Tennessee Football: Final Winners and Losers from Spring Ball
Tennessee's spring practice closed with a whirlwind Orange-and-White Game where points were scored at a dizzying pace, and concerns were compounded about a defense already riddled with questions.
Even so, head coach Butch Jones noted on several occasions since that he was pleased with the team's progress.
The Vols are young, and they're more talented than they were a season ago, but there are still plenty of the potholes that come along the long road of rebuilding a program.
"It's like I tell our football team: The team that has the most talent doesn't necessarily win," Jones told The Daily Beacon's Dargan Southard and Troy Provost-Heron in his post-spring Q&A. "It's the team that has the best team…
"We only have 12 seniors on our football team right now, so leadership from everyone, every class is going to be at a premium."
The Vols are looking for leaders. They're looking for consistency. And they're looking for playmakers. Some of those were found this spring; some weren't.
Let's take a look at the Vols' post-spring winners and losers.
Quotes gathered firsthand unless otherwise noted.
Winners: The Freshmen
Tennessee welcomed an abnormally high number of midterm enrollees into the program as part of its massive recruiting class—an invaluable boost of experience for a team needing it.
The early returns were overwhelmingly positive.
Of the 14 newcomers, 11 were freshmen. While it's no surprise for junior college left tackle Dontavius Blair, receiver Von Pearson and defensive tackle Owen Williams to be in the rotation, the volume of youngsters who'll find themselves in the two-deep is astounding.
Running back Jalen Hurd, receiver Josh Malone, tight ends Daniel Helm and Ethan Wolf, right tackle Coleman Thomas, defensive tackle Dimarya Mixon and cornerback Emmanuel Moseley all either won starting jobs or are firmly in the mix.
They elevated the overall talent and competitiveness of the roster even more than expected.
The Vols couldn't afford many misses in their efforts to reload a deteriorated roster, and so far, it seems like Butch Jones accomplished that.
Losers: Defensive Line
Once left offensive tackle Tiny Richardson declared for the NFL draft, most of the worry swirling around Tennessee's trenches was focused on the offensive line.
The concern now has shifted about three inches.
UT's D-Line struggled mightily during spring, causing coaches to move players everywhere trying to get any push and athleticism on the field.
That included moving linebacker Curt Maggitt to end in nickel formations, Jordan Williams and Dimarya Mixon from end to tackle in certain situations and Jason Carr from defense to offense.
The Vols desperately need rising redshirt junior Trevarris Saulsberry to get back on the field and be the force he showed glimpses of pre-injury against Oregon and Alabama in 2013.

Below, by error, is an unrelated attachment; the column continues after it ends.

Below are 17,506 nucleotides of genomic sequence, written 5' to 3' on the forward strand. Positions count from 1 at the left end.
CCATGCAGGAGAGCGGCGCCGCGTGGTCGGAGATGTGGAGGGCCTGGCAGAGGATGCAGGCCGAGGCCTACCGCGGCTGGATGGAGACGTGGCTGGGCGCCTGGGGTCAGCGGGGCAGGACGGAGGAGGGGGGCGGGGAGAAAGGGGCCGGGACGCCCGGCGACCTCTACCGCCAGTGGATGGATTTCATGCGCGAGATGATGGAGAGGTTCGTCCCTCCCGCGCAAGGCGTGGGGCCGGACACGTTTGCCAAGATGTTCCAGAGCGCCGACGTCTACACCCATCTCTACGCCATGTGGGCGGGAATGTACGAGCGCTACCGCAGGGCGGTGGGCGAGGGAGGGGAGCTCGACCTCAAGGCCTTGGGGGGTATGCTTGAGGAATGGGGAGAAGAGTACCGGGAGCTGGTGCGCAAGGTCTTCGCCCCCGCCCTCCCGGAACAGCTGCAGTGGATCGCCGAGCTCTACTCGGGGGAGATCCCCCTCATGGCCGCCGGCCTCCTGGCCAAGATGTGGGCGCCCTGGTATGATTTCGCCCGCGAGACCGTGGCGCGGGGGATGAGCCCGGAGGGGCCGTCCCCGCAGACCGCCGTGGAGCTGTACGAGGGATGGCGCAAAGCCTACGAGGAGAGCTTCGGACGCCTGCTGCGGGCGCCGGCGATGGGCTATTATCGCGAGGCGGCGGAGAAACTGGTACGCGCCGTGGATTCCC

They also need their bevy of 4-star prospects arriving on campus this summer to be ready to play immediately. Said ESPN's Chris Low:
Sophomore Corey Vereen was a bright spot at end, but there's not much in the way of proven players up front defensively for Tennessee, particularly at the tackle positions. The Vols will have to lean heavily on freshmen on the defensive line—Dewayne Hendrix, Michael Sawyers, Derek Barnett and Charles Mosley— and none of those four arrive on campus until this summer.
UT has to find an able stable of linemen, or it'll be a long season in the rugged SEC.
Winners: Joshua Dobbs
In sports, the last impression lasts longer.
That's why there's a certain amount of buzz surrounding sophomore quarterback Joshua Dobbs heading into the offseason.
Never mind him potentially being third on the (nonexistent) depth chart, last we saw Dobbs he was showing out in the spring game, completing six of nine passes for 199 yards and three touchdowns.
He also added a 59-yard touchdown run.
While rising senior Justin Worley probably leads Tennessee's four-man quarterback derby, Dobbs gained some serious ground on him and redshirt freshman Riley Ferguson, who'd earned a split of first-team reps by the end of spring.
There's no questioning Dobbs' tools or his intelligence. He just hasn't put everything together yet.
If he continues to progress this offseason and shines in situational scrimmages the way he did during the Orange and White Game, he'll be a serious contender to challenge Worley and Ferguson to start.
Losers: LaDarrell McNeil
With fellow safety Brian Randolph out for the spring, LaDarrell McNeil had a prime opportunity to move beyond a disastrous sophomore season and turn a corner.
Instead, the junior struggled again this spring, attempting to lead a unit that needs a major upgrade in talent and speed.
"He still has a lot of room for growth and development," Butch Jones told Chattanoogan.com's Larry Fleming. "Our entire safety position needs to step up.
"We had way too many missed tackles last year. The overall communication, they are responsible for getting the back end lined up but also the linebackers as well."